“Community-level interventions are cost-effective even with delivery costs factored in, especially when several conditions are met (including strong supervision of community-level workers and integration of workers into teams supported by the larger health system).” 

CHWs take clients through the app’s diagnosis workflow free of charge. During the COVID-19 pandemic, CHWs provide clients with essential medicines and health items for free, including birth control pills, Sayana Press injectable contraceptive and malaria medications. Living Goods manages the supply chain to help ensure medicines are always in stock, whether through government or Living Goods-managed supply chains.

Living Goods combines best practices from public health with business acumen and technology from the private sector to ensure effective operations. They believe in four essential components to strengthen community health programs:

  • CHWs and supervisors are digitally enabled to collect data, improve quality of care, and monitor performance with digital tools
  • CHWs are equipped with the skills, tools and supplies they need to their job well
  • CHWs are supervised by dedicated personnel whom they meet with regularly
  • CHWs are compensated through performance-based incentives

Living Goods community health worker speaking to mother and child

Living Goods also advocates at the national level to strengthen primary health care (PHC) systems, striving to ensure all children and their families are able to access lifesaving care when and where they need it.

Living Goods’ solution also builds government capacity to better manage, strengthen, and own these health systems themselves, laying the groundwork for longer-term impact and sustainability. They provide implementation support that enables government to sustainably lead community health programs.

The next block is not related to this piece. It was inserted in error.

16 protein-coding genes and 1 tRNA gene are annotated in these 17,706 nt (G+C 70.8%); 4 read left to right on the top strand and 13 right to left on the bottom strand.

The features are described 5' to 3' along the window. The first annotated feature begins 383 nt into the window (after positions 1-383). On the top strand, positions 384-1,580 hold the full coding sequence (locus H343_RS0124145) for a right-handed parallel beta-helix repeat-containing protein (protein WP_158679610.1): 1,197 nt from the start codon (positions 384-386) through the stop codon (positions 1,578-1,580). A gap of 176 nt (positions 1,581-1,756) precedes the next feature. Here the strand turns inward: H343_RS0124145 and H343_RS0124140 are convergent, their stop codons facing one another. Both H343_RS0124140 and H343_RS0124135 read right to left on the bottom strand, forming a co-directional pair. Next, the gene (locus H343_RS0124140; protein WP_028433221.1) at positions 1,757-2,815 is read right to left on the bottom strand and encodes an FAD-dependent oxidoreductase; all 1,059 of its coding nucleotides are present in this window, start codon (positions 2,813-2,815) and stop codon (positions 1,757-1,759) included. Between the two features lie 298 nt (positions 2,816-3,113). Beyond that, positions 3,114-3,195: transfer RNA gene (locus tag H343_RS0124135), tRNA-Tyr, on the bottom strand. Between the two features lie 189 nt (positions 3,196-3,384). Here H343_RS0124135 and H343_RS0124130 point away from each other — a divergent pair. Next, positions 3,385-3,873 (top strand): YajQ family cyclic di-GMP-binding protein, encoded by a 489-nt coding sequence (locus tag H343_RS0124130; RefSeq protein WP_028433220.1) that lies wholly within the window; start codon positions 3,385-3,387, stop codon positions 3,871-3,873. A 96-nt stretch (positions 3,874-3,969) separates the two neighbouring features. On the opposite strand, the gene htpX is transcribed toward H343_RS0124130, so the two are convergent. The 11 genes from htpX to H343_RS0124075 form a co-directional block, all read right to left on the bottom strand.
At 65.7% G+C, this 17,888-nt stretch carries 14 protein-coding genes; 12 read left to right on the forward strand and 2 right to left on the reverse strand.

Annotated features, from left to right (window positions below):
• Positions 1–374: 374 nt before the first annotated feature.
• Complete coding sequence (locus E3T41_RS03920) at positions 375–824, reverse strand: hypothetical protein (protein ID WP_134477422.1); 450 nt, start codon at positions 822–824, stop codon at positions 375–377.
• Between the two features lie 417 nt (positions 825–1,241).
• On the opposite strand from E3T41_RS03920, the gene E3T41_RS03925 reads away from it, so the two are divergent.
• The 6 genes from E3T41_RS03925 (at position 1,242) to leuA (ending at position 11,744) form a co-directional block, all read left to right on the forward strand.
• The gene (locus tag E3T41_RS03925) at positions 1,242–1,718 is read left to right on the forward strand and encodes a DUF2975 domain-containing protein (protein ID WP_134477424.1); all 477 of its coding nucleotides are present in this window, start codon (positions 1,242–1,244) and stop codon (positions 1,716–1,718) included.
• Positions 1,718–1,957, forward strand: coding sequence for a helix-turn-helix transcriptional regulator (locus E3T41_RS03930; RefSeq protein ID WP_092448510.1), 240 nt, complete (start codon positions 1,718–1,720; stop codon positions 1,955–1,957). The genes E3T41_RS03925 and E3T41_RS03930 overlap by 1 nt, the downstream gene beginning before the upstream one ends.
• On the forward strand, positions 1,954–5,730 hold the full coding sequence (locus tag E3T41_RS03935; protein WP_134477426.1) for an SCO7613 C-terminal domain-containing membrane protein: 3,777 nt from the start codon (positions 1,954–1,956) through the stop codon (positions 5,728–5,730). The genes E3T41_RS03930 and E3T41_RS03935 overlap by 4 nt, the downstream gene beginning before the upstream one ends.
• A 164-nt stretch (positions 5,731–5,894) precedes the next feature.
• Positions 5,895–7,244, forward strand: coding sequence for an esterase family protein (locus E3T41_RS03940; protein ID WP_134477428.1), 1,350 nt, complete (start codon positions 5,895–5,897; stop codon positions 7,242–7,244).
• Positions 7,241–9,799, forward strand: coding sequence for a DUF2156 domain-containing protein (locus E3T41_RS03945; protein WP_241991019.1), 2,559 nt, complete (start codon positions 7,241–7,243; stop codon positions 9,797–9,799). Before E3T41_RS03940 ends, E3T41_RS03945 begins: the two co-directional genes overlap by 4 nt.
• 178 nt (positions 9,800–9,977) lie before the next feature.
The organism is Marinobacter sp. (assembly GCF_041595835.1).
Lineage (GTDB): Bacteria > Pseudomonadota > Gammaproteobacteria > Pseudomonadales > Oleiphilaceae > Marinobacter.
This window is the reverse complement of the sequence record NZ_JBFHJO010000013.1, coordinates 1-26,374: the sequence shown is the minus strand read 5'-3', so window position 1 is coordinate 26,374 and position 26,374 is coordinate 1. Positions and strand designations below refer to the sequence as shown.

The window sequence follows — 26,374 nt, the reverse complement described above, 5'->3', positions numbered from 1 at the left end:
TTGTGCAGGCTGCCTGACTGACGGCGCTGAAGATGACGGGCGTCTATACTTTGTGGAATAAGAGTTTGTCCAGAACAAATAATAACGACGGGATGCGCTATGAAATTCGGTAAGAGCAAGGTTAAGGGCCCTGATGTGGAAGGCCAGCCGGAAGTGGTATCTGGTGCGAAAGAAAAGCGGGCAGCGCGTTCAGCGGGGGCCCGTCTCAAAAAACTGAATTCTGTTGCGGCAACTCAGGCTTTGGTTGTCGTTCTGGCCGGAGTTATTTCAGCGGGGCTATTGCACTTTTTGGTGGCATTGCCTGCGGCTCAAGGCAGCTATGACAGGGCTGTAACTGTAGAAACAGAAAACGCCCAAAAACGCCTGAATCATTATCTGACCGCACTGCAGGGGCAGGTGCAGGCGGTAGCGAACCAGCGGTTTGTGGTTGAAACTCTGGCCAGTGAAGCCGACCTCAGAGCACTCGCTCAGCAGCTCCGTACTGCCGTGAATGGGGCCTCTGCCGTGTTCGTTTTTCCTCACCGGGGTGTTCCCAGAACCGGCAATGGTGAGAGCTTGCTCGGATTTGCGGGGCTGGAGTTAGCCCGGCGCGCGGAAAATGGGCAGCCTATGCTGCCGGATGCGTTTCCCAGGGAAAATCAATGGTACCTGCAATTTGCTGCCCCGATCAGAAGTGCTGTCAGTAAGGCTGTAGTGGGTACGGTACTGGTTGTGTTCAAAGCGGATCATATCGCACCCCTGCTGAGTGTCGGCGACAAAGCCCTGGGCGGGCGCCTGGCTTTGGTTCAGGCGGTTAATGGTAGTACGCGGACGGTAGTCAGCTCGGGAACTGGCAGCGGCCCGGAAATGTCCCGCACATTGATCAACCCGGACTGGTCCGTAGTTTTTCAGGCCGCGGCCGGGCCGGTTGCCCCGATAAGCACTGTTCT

What makes Living Goods so effective


A randomized controlled trial showed that Living Goods reduced mortality in children under 5 by 27% and infant mortality by 33% at an average cost of $68 per life-year saved. [5] They estimate that their work costs an average of US$3.09 per person served per year.

Partnerships with local suppliers

All medicines and health-related products provided by CHWs are procured locally from manufacturers and importers within Kenya and Uganda. This allows Living Goods to buy in bulk and bypass middlemen in existing supply chains, keeping costs affordable. 

Holistic training

Living Goods provides CHWs three weeks of basic health care training from specialists, including technical modules on integrated community case management for malaria, pneumonia, and diarrhea. They also provide business modules where CHWs learn about the health-related products they can sell to generate additional income. 

Ongoing support and monitoring

CHWs attend monthly trainings to refresh and increase their knowledge and confidence. Branch managers visit regularly to monitor performance, review stock, oversee record-keeping, and ensure that CHWs are effective and supported.

Mobile technology

Living Goods uses its extensive mobile platform to monitor and improve productivity, quality control, and impact, while CHWs can collect data to better identify and target high-risk households with health services.


The money CHWs earn, the recognition they receive, and their community-oriented spirit keep them highly motivated to continue this essential work.

Living Goods’ accountability and sustainability

Living Goods taps into existing community health systems to reach households in dense urban slums, peri-urban, and rural areas — 70% of which reside more than five kilometers from the nearest health facility. They share documentation, tools, and methods to strengthen health systems, and partner with governments to provide technical assistance and capacity building.

A study completed by rigorous researcher Innovations for Poverty Action found that the Living Goods’ approach reduced under-5 mortality by 27% percent and infant mortality by 33%. [6] Living Goods has also worked with the highly-respected Abdul Latif Jameel Poverty Action Lab (J-PAL) to undertake a randomized controlled trial (RCT) to monitor its progress on reducing child mortality. Its second RCT with J-PAL is currently underway.


Living Goods’ recognition and partnerships

They also work in partnership with well-respected organizations such as BRAC, Last Mile Health, Malaria Consortium, and Terre des hommes. Previously, they have partnered with CARE and Population Services International (PSI).